They didn’t run behind. No matter what you thought about him, Drenovis was an ace at expediting and he called the orders efficiently. Mr. Jim made it clear to Bill and Henry Lee that he didn’t want Drenovis to have any chance to say anything negative or critical, so they made sure to be swift and accurate. All plates were released only when they’d satisfied Mr. Jim’s aesthetics.
At the lunch table they all had choice words for the disliked manager. Mary recalled how he’d hit on her. She laughed it off, said he was one ugly cracker. “Now you,” she said to Bill, “you’re one cute white boy.”
They all had a few good laughs. Drenovis could see them and hear them and the harder they laughed the more irked he was. When he’d had enough such that he felt he was gonna blow his temper, he called Lexi into the office. He gave her a dressing down for being inebriated on the job and offered her a choice, not a good one, not one with any good alternative for her.
Mr. Jim had just gone out the back door. Henry Lee and Bill were standing in the hall. Lexi, in tears, ran through the kitchen and out to them. She threw herself down on the lettuce cases and wept.
Mary and Bea came out. Seeing Lexi run through the kitchen, they already knew what happened. Mary put her arms around Lexi and stroked her back.
“It was give him a you-know-what or get fired. So I guess I’m through.”
“Shit,” Henry Lee said, drawing out the word to “shee-it.”
“You done right, girl,” Mary said. She continued stroking Lexi’s back.
“What you think?” Bea asked Mary.
“I think we need to stick up for her.”
“Me too,” Bea said.
“You ain’t hitting that today,” Henry Lee said to Bill.
“Guess not,” Bill said. “Maybe not ever.”
Even distraught as she was, Lexi heard that interchange. She looked up at Bill then down to her feet. “I don’t mean to cause any trouble,” she said.
“He’s mad with us,” said Mary. “We gave him a hard time all through lunch. And so you know, I didn’t give him no favors either. But lots of the waitresses do.”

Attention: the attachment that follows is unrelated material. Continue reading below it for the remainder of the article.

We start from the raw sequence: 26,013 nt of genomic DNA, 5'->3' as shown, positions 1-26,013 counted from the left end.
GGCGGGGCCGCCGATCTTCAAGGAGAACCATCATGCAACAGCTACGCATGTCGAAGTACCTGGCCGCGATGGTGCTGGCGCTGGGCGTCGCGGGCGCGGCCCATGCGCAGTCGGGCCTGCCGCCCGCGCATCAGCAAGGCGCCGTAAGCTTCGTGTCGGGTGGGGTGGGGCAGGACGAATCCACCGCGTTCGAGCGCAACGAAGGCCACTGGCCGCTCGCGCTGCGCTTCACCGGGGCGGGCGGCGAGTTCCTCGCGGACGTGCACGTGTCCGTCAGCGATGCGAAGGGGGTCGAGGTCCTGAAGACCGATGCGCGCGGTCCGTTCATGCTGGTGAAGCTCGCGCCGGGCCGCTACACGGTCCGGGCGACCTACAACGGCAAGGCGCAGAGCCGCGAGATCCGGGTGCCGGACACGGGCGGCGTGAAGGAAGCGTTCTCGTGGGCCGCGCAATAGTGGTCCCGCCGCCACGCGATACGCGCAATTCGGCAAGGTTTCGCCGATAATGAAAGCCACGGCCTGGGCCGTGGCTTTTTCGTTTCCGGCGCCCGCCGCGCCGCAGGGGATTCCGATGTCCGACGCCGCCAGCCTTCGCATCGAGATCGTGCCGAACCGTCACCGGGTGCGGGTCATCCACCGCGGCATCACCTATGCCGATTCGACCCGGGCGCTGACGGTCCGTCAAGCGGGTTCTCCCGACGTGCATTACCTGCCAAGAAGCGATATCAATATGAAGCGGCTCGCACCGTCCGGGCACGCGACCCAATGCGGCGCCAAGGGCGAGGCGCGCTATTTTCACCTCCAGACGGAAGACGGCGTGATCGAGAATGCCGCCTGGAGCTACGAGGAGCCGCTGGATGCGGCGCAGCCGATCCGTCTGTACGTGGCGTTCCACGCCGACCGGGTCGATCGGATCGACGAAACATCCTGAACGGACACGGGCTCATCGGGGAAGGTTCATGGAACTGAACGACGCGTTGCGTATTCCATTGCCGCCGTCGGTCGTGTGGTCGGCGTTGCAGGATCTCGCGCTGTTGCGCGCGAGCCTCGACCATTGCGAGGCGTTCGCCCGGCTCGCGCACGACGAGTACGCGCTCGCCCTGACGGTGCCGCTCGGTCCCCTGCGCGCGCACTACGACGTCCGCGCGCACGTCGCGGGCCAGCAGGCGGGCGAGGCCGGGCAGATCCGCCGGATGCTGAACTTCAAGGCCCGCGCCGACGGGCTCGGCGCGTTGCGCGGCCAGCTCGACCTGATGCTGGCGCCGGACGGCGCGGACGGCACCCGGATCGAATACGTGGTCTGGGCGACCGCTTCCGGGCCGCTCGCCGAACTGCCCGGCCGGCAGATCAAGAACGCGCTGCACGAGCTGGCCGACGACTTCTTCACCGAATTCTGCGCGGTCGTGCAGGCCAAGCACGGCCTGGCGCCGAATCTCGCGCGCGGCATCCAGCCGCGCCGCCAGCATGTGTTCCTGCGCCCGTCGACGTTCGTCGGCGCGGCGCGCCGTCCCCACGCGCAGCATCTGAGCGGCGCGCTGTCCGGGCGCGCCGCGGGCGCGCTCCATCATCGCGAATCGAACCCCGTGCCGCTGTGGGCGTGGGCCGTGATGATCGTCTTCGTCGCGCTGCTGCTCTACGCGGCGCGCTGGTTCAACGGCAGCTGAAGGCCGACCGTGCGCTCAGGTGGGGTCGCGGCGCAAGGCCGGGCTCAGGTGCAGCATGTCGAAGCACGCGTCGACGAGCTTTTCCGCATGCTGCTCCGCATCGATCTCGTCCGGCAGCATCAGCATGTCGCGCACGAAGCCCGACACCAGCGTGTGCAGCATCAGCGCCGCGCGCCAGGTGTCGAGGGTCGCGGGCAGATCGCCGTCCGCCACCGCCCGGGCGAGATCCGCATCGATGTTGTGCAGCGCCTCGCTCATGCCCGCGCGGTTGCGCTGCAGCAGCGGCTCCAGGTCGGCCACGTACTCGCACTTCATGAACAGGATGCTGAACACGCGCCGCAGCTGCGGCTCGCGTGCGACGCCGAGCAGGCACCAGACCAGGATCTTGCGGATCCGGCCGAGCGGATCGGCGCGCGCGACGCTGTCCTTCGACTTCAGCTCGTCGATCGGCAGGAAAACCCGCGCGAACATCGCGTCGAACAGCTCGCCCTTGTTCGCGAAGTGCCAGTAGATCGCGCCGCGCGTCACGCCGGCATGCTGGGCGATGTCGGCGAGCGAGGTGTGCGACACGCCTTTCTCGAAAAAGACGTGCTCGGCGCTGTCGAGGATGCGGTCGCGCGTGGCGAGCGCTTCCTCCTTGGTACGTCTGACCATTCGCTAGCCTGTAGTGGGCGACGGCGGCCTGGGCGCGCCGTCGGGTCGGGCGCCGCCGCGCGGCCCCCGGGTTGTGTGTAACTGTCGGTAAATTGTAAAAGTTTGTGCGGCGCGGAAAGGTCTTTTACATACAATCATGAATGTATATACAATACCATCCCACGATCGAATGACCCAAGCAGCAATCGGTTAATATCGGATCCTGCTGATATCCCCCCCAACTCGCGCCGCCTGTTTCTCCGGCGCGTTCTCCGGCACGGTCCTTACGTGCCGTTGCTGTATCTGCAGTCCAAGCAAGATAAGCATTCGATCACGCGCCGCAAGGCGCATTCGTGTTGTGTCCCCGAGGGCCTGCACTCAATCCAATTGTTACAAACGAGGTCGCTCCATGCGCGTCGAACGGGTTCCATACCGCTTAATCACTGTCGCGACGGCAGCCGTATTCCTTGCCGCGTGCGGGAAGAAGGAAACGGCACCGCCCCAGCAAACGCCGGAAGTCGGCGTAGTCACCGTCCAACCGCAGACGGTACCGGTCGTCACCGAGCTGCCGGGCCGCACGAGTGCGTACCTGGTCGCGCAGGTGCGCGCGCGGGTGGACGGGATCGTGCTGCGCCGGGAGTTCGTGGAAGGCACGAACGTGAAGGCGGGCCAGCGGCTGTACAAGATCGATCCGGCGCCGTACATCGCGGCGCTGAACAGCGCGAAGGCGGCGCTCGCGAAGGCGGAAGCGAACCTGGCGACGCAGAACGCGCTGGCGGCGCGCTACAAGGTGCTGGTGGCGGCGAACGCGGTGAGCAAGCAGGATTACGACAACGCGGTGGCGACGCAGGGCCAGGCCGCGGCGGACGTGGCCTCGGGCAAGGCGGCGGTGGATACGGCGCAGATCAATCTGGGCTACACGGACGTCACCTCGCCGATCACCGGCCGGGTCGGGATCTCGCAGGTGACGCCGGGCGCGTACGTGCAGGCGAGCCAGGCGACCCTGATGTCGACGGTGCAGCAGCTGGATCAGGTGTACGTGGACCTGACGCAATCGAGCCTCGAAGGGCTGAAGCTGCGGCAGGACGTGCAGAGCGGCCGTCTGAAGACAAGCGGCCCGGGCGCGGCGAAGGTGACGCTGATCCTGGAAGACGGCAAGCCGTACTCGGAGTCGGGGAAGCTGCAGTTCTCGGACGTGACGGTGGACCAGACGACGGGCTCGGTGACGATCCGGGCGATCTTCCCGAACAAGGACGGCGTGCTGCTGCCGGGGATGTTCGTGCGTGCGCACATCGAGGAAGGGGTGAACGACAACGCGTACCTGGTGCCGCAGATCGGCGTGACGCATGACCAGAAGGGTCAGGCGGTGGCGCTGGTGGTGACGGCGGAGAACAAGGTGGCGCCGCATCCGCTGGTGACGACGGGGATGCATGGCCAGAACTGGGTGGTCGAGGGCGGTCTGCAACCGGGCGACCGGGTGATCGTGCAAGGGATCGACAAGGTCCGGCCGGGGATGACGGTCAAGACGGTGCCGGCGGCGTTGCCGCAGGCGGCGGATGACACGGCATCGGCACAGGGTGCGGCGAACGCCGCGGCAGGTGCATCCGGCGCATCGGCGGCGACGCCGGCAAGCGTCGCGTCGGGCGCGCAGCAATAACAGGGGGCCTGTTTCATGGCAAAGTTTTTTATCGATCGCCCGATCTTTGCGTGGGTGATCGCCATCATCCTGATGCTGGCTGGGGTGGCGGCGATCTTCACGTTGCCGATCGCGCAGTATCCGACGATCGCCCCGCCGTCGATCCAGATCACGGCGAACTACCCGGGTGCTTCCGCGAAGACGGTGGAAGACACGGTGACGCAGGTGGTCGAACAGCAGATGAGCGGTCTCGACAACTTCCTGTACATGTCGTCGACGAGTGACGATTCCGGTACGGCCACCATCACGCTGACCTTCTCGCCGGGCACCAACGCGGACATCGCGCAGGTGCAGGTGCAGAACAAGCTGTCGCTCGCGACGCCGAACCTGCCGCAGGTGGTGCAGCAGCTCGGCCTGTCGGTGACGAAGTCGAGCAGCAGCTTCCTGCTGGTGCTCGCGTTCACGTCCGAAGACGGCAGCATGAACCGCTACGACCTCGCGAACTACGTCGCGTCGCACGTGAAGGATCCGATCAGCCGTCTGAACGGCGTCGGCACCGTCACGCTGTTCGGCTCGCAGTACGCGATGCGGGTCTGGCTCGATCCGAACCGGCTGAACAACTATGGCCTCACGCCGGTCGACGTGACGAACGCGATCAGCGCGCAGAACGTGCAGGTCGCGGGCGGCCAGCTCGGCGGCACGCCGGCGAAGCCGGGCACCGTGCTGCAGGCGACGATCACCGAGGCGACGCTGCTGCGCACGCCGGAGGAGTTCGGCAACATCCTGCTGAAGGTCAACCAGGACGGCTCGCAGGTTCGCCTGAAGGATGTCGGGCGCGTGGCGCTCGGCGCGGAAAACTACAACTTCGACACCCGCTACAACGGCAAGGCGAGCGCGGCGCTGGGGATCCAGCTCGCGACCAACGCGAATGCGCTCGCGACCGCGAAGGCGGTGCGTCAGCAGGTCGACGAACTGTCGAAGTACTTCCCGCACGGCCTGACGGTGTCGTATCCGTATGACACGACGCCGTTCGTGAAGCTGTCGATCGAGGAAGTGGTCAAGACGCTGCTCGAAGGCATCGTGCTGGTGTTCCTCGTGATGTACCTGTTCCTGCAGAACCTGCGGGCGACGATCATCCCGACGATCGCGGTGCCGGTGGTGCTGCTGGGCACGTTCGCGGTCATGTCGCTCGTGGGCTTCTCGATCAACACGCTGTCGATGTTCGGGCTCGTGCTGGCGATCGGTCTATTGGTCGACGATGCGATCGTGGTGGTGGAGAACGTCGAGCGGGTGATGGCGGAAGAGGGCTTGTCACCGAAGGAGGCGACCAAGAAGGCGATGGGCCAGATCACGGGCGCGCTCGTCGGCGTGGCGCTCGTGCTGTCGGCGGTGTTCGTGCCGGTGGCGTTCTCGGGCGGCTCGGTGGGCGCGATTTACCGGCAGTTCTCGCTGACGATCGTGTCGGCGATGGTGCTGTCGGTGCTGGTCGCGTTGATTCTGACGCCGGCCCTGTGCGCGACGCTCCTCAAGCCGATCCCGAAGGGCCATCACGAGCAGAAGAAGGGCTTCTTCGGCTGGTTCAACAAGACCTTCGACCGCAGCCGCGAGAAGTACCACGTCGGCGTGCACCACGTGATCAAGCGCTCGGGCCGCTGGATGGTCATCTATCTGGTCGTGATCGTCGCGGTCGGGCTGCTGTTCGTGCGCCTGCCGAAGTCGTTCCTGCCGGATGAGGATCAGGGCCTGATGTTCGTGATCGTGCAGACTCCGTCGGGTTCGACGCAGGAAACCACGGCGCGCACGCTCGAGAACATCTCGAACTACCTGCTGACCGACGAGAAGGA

“I’d rather work in a fast food joint flipping burgers. The hell with him.”
“Wait around till Tommy gets back. Me and Bea’ll see what we can do. Take her with you in the meat room,” Mary said to Henry Lee.
Downstairs, Lexi sat on the stainless steel counter while Bill and Henry Lee cut meat. Drenovis came in once to see what they were doing. Seeing Lexi there, he turned red and told her to get her things and get out. Bill took this one on. He stepped between her and Drenovis and told Drenovis she was staying to see Tommy. Then, most uncharacteristically, he told Drenovis to cart his funky ass out of the meat room.
“I’m gonna fire you too,” Drenovis said.
“Go for it,” Bill said. He looked Drenovis straight in the eyes. “I know six other places give me a job and more money too. I’ll take a few days off and be working next week.”
“You’re getting too big for your britches,” Drenovis said.
“You’re the one out of line,” Bill said. He picked up the sharpening steel and his curved butcher’s knife, honed the blade’s edge on the steel. “Go on out of here before you get yourself in a situation you don’t want to be in.”
“This isn’t over,” Drenovis said.
“I suppose not. No matter. We’ll finish it.”
“You watch your step.”
“You watch yours,” said Bill.
Coming This Week:
The Ghost Writer, Rose’s Story: A Look At The Worlds We Hide